This week, Lauren Davis, program associate for the 11th Hour Project and co-chair of HEFN’s Hydrofracking Working Group, guest blogs. Lauren splits her time between the 11th Hour Project’s work on human rights and its energy-related work on issues related to oil, gas, and hydraulic fracturing.
In September, California Governor Jerry Brown signed into law a bill that makes it state policy to protect every Californian’s right to safe, clean water. CA Assembly Bill 685 reads that “it is hereby declared to be the established policy of the state that every human being has the right to safe, clean, affordable, and accessible water adequate for human consumption, cooking, and sanitary purposes.” My hope was that the state I live in would finally regulate or ban high-volume horizontal hydraulic fracturing, also known as “fracking” — a process fraught with threats to our precious water resources (see here[i] and here).
This was an optimistic moment after a depressing legislative year around fracking, which is almost entirely unregulated in California. Back in May, the State Senate rejected a bill that would have simply notified residents if fracking was going to occur within 300 feet of their home. In August, CA AB 591 and CA AB 972 aimed to require the disclosure of chemicals used in fracking fluid or place a moratorium on the practice until regulations were put into place; both died on the Senate floor. After so many defeats, last month’s water rights bill gave me hope that California would begin to see fracking through the prism through which 11th Hour has begun to think about it.
The 11th Hour Project began researching fracking in early 2010 and started grantmaking around the topic in mid-2011. Around that time, we also launched a new program dedicated to human rights, focused primarily in the Democratic Republic of Congo. The Human Rights program was the first at our organization to dive deeply into the international landscape. We quickly realized that our efforts in the developing world might prompt different questions and require new metrics than the ones we use to evaluate our domestic initiatives. But should it? Our work in the DRC is motivated by two simple goals: to increase dignity for all people in that country, and to bring justice to those who are suffering at the hands of the powerful. These goals felt instinctual the more we learned about the country and its complicated history, and they felt imperative as a part of a program under the label, “human rights.”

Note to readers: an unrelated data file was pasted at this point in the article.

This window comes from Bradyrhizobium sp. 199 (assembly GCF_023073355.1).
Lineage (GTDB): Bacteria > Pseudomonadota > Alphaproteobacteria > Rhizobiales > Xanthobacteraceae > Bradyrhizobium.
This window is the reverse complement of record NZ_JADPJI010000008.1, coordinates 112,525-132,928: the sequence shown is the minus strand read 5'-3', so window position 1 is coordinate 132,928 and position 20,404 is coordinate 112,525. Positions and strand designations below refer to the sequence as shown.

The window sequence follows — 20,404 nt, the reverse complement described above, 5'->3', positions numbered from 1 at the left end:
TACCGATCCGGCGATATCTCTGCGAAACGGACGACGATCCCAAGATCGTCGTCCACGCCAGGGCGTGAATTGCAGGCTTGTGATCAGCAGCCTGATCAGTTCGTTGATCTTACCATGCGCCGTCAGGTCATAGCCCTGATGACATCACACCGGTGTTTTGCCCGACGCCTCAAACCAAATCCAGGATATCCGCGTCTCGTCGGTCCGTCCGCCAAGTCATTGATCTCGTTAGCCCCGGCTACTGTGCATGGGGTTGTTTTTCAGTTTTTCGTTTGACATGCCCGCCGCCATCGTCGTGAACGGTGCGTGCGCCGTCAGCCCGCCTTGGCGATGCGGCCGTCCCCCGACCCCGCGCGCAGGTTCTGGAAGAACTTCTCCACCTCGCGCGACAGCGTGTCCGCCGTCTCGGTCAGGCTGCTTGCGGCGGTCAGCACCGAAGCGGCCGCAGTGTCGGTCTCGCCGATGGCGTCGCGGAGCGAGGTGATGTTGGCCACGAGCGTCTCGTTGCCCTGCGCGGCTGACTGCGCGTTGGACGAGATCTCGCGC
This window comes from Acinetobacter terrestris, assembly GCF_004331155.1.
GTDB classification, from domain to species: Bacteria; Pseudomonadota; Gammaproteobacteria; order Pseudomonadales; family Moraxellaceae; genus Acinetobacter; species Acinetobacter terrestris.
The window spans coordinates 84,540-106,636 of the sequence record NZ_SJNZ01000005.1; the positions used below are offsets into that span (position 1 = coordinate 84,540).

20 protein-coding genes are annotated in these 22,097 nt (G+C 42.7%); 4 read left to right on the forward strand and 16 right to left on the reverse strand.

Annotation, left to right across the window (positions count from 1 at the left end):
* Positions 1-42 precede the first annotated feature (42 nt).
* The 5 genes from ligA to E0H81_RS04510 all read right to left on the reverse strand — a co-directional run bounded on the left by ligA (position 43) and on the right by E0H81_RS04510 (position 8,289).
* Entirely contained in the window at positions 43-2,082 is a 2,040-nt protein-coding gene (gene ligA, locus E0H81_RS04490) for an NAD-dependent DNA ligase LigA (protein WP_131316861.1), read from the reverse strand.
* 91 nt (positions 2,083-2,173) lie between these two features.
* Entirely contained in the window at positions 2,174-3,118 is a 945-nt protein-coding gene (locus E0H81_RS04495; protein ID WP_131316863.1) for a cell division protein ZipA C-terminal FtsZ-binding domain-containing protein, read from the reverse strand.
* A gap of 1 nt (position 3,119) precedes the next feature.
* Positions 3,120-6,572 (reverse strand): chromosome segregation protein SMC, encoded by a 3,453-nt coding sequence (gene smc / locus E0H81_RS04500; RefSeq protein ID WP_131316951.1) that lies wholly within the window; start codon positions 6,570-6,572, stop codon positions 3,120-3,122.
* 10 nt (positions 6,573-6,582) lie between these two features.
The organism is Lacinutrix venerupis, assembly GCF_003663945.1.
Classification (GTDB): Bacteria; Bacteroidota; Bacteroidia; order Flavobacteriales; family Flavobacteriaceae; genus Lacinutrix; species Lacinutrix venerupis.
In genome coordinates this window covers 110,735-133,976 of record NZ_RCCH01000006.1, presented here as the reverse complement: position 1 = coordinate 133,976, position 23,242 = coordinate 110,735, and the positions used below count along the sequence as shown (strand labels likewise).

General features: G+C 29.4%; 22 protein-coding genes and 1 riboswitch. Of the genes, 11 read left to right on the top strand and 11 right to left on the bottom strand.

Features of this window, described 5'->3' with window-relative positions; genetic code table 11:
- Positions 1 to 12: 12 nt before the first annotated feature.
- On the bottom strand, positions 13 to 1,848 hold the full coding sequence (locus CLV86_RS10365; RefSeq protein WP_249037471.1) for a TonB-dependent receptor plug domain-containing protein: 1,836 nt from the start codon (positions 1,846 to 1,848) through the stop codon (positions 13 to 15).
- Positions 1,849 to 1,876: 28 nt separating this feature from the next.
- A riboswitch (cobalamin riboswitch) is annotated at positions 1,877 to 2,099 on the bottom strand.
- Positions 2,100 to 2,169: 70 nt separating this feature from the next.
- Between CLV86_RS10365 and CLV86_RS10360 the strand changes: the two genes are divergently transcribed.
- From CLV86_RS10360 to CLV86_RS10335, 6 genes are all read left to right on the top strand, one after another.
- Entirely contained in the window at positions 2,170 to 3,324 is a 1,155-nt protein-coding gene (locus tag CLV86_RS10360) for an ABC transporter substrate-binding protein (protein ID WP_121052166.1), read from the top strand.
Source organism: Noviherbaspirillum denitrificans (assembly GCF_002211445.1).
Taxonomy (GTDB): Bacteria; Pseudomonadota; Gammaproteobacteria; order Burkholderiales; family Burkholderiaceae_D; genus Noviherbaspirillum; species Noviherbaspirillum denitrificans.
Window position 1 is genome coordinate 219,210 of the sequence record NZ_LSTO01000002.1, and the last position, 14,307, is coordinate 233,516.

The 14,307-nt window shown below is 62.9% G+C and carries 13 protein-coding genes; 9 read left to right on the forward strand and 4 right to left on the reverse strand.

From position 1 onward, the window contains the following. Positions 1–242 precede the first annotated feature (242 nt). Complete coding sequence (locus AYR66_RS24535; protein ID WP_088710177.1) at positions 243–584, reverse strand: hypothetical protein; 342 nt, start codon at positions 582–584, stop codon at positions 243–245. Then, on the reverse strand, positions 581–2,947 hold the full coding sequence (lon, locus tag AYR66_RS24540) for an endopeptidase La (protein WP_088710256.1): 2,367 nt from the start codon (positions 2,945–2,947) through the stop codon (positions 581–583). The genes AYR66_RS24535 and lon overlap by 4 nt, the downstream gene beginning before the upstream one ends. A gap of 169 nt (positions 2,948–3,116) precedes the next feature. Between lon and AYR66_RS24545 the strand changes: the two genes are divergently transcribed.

However, when we characterize our work on fracking, focused domestically in places like New York or Pennsylvania through our Renewable Energy/Climate Change program, we often speak about carbon emissions, public health threats or pressure from fossil fuel industries. Increasingly, other funders who work on climate change issues have narrowed their focus to analyzing the fugitive methane emissions from hydrofracking, while conservation-focused peers emphasize the importance of protecting “special places” like national parks or sensitive ecosystems.
But the most powerful stories coming out of communities hardest hit by the harsh realities of shale development rarely, if ever, mention “fugitive emissions” or “parts per million.” If they do refer to a “special place,” it’s usually the family backyard, or the creek where they first learned to fish.
Here at 11th Hour Project, we have begun to think of our fracking work as preserving the dignity of New Yorkers in frack-free communities or fighting for justice for Pennsylvanians harassed by the natural gas industry. We aim to protect the basic human right to clean, safe water, a right more difficult to preserve with global climate change. This view of our work increases our dedication to grantmaking that benefits local organizations and local community efforts. We believe that these fights are personal and that some of the most effective efforts highlight how peoples’ lives are being affected.
Hearing news of Gov. Brown’s support for Californian’s rights to clean water, I was curious if other states had dedicated themselves to this ideal. Turns out, there are a few other states that have taken this same step, including Pennsylvania. I came across this gem from section 27 of Pennsylvania’s constitution: “The people have a right to clean air, pure water, and to the preservation of the natural, scenic, historic and esthetic values of the environment. Pennsylvania’s public natural resources are the common property of all the people, including generations yet to come.” It’s time to change the narrative around fracking and hold Pennsylvania, California — and every other state — to higher standards. Fracking is infringing on basic human rights across the country. And whether you’re in Central Africa or Western Pennsylvania, preserving these rights should be central to our efforts.
[i] This report by the Pacific Institute was funded by The 11th Hour Project